Night Photography: How to Take Great Pictures in the Dark

Photographs taken at night produce beautiful images. I have to admit that I when I first started getting serious about photography I was too scared to come out at night! It seemed overwhelming with too many variables. But the truth is it's no less overwhelming than shooting during the day.

Night Shot: My Son Window Gazing

Whether you are taking pictures of the holiday lights throughout the neighborhood or photographs of the city's night skyline, there is definitely something magical about night shots. In order to snap quality images after dark, it is important to understand the role of camera settings, as well as how to set up shots in order to ensure the lighting is spot on and your shots are steady. Here are some basic tips that I've started using that will allow you to shoot quality night time images each and every time.

Camera Mode

Images that appear too dark are the result of the camera's mode. When a camera is in automatic mode, the camera will often automatically use a setting that is much too dark, which result in a dark photo. This is quite common when taking photos of holiday lights, and the end result tends to be a darkened photograph where the only images that stand out are the outline of the lights. This takes away from the additional subjects in the photo, which often include home exteriors and outdoor trees. This can easily be adjusted for any type of night time photography where outdoor lighting is prevalent by setting the camera mode to manual mode, and then choosing the a shutter speed of at least 1 second in order to capture the lights.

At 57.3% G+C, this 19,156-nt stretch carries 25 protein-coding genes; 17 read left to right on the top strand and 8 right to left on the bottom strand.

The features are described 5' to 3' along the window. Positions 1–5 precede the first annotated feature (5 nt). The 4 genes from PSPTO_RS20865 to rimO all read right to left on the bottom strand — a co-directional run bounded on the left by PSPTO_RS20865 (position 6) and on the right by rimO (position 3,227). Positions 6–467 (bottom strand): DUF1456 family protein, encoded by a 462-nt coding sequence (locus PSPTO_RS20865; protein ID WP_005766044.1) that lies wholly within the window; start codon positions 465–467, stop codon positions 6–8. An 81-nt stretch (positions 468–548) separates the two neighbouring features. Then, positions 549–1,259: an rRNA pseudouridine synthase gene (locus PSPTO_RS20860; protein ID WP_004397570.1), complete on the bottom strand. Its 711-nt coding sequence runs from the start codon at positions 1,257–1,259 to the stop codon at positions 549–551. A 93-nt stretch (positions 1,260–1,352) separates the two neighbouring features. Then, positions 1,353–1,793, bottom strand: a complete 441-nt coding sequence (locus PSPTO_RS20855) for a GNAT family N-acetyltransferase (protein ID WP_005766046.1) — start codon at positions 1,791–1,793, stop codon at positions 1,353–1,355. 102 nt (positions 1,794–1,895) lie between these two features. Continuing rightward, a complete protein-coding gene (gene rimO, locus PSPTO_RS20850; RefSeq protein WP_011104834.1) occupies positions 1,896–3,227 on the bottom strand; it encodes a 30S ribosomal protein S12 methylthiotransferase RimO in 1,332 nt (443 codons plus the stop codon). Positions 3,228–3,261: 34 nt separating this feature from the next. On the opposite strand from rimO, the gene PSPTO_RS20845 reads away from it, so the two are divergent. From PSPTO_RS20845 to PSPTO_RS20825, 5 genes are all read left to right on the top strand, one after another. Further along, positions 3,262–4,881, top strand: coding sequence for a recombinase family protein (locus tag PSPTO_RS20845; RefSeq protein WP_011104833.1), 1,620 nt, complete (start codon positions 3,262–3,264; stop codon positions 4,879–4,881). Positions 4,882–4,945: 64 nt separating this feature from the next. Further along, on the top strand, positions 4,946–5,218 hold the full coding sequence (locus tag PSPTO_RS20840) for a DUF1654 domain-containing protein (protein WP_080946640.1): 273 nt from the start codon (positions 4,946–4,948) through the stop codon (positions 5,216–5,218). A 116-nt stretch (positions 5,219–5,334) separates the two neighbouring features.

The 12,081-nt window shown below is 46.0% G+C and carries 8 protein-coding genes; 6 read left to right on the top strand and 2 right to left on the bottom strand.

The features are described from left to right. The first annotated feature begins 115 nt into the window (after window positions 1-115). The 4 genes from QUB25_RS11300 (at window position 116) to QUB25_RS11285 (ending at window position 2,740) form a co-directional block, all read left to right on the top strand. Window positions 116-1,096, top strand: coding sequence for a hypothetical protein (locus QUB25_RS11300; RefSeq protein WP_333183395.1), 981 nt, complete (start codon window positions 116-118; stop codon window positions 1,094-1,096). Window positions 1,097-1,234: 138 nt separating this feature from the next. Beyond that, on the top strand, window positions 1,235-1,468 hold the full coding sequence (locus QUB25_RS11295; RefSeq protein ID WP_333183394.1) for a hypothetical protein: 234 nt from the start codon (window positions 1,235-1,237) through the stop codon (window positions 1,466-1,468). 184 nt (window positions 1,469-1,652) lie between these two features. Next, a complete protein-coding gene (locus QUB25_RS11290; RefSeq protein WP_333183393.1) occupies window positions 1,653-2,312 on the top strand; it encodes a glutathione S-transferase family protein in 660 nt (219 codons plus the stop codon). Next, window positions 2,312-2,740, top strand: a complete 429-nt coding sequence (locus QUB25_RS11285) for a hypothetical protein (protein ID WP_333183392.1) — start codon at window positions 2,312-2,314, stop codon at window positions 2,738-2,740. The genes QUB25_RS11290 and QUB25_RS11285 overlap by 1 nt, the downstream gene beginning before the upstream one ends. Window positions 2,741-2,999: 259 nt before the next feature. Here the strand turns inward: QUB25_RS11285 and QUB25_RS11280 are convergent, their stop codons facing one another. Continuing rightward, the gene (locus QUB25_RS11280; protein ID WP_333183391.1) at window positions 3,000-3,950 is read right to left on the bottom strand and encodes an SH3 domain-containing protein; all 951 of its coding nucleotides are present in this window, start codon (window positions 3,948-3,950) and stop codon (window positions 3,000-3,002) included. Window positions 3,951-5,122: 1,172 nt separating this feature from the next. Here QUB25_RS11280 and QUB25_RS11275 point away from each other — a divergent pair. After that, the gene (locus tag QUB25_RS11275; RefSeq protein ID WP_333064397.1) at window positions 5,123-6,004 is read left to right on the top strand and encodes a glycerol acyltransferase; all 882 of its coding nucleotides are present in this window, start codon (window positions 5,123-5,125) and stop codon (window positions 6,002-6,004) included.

Keep the Camera Steady

When photographing in the dark, if your camera experiences any kind of vibration when shooting the photos, you risk light trails and flashes appearing in your photographs. You can ensure the steadiness of your camera by setting up a tripod, but if you are simply taking photos on the fly you may not have a tripod handy. If that is the case, simply use your camera's self timer and back away a bit when taking your shot. I've even rested my camera on a stone wall or fence to get a better shot. But I wouldn't even think of taking night shots without a tripod. 

Check Your Focus

If your camera is having trouble focusing in the dark, this can easily be remedied by switching the camera lens settings to manual, and then keep the camera focused on the lights in the scene. If the lights are far away, you will want to set the camera lens to the infinity setting.

Perfect Night Shots

You never know what can happen at night, which makes city streets, parks, and even suburban neighborhood a wonderful canvas for photographers. By knowing the basics when it comes to camera settings and planning your shots, you can produce some truly amazing night images. Spend some time playing with Manual Mode and don't be scared of it, it could become your favorite setting.